When Yuri!! on Ice was announced, fans took notice. Director Sayo Yamamoto has amassed something of a cult following among feminist anime fans in the US for her full-length series Michiko and Hatchin and The Woman Called Fujiko Mine, which explicitly challenged the roles of women in popular fiction. She’d also directed the beautiful figure skating short “Endless Night” for Animator Expo, so it wasn’t exactly a shock when it was announced she’d direct a TV series with a similar concept. The big question was, when she’s primarily told stories about women and for women, what would a series featuring men be like coming from her?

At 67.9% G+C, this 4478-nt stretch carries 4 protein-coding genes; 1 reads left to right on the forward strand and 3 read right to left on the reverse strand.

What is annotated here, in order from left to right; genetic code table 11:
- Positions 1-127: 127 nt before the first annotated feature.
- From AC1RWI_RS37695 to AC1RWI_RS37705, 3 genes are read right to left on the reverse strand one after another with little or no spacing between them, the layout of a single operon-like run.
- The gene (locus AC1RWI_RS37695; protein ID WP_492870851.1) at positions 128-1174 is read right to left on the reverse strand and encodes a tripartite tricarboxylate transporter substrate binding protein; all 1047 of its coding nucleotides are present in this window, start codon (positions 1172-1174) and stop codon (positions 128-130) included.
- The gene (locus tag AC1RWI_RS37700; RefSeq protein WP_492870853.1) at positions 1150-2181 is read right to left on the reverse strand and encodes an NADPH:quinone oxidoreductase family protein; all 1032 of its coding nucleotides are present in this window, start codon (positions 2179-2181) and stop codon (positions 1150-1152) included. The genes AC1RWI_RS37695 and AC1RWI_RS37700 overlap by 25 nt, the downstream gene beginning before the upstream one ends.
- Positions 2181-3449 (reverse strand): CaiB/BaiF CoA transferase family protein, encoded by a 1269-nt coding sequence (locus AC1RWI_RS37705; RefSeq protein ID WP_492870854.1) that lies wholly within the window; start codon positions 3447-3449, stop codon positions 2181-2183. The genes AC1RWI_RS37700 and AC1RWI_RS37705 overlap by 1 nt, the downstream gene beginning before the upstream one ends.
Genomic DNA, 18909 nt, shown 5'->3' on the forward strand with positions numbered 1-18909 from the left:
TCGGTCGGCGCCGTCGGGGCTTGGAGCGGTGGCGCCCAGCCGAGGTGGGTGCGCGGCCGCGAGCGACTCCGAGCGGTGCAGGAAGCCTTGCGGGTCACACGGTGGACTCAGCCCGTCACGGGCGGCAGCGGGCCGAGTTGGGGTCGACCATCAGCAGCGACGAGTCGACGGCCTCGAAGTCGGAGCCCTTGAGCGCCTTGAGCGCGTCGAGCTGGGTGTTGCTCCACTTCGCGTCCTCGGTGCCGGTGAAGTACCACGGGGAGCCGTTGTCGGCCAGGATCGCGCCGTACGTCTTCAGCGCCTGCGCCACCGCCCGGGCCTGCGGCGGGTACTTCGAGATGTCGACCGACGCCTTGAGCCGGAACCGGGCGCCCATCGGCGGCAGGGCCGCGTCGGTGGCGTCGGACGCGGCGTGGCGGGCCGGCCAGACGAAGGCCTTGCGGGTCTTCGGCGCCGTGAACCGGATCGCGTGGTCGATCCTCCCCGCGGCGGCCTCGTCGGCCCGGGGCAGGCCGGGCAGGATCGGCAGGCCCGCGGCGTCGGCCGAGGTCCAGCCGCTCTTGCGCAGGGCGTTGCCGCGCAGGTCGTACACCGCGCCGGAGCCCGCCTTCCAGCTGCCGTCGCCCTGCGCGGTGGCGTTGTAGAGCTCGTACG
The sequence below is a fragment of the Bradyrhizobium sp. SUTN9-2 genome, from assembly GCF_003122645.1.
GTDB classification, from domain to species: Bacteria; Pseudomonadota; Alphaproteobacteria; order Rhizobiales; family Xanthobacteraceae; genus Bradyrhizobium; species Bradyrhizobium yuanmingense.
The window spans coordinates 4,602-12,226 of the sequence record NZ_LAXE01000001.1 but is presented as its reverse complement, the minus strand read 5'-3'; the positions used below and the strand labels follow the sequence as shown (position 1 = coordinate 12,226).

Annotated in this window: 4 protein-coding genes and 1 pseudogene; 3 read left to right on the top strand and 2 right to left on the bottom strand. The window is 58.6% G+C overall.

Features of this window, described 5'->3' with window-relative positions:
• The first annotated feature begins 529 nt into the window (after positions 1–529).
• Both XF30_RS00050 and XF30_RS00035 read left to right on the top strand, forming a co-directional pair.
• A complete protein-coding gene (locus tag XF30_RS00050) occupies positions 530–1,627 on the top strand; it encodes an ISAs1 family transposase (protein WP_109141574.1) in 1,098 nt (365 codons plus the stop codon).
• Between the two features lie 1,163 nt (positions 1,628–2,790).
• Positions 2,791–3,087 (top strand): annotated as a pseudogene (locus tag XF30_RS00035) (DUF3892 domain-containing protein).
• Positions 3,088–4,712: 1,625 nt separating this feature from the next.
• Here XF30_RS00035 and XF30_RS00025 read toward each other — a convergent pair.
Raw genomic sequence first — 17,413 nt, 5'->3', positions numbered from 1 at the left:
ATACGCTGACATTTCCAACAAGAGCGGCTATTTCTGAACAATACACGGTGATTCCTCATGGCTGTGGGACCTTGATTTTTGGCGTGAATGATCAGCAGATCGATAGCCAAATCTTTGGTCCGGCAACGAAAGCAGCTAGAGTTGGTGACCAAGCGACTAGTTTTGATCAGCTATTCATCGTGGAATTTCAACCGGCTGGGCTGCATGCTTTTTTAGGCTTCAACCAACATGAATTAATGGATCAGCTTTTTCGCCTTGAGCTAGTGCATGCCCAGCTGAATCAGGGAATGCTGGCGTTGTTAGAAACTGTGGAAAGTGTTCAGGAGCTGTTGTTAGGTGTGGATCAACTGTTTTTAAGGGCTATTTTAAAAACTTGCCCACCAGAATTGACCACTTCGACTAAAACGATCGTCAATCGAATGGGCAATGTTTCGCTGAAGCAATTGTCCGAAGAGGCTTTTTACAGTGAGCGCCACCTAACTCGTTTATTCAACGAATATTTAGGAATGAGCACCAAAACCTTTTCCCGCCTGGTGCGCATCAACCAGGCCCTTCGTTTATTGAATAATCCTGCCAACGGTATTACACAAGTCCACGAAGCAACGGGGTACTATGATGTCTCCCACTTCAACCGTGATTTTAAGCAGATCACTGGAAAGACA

The answer, it turns out, is something just as beautiful and subversive as her previous works. Much digital ink has been spilled about the beauty of the relationship between Yuri and Victor and about how revolutionary it is for both Yuris to make feminine expression integral parts of their routines. This is absolutely true, and I don’t have much to add to that conversation. I was, however, struck by how the secondary cast came across as well-rounded humans with lives of their own, even with limited screen time. In shows focused around male characters, the female cast tends to suffer, reduced to satellite characters with little purpose in life except their relationship to the male protagonists. Yamamoto and co-creator Mitsurou Kubo, however, fill Yuri’s universe with intelligent, capable women instrumental in shaping his life and his story, and the show is much stronger for it.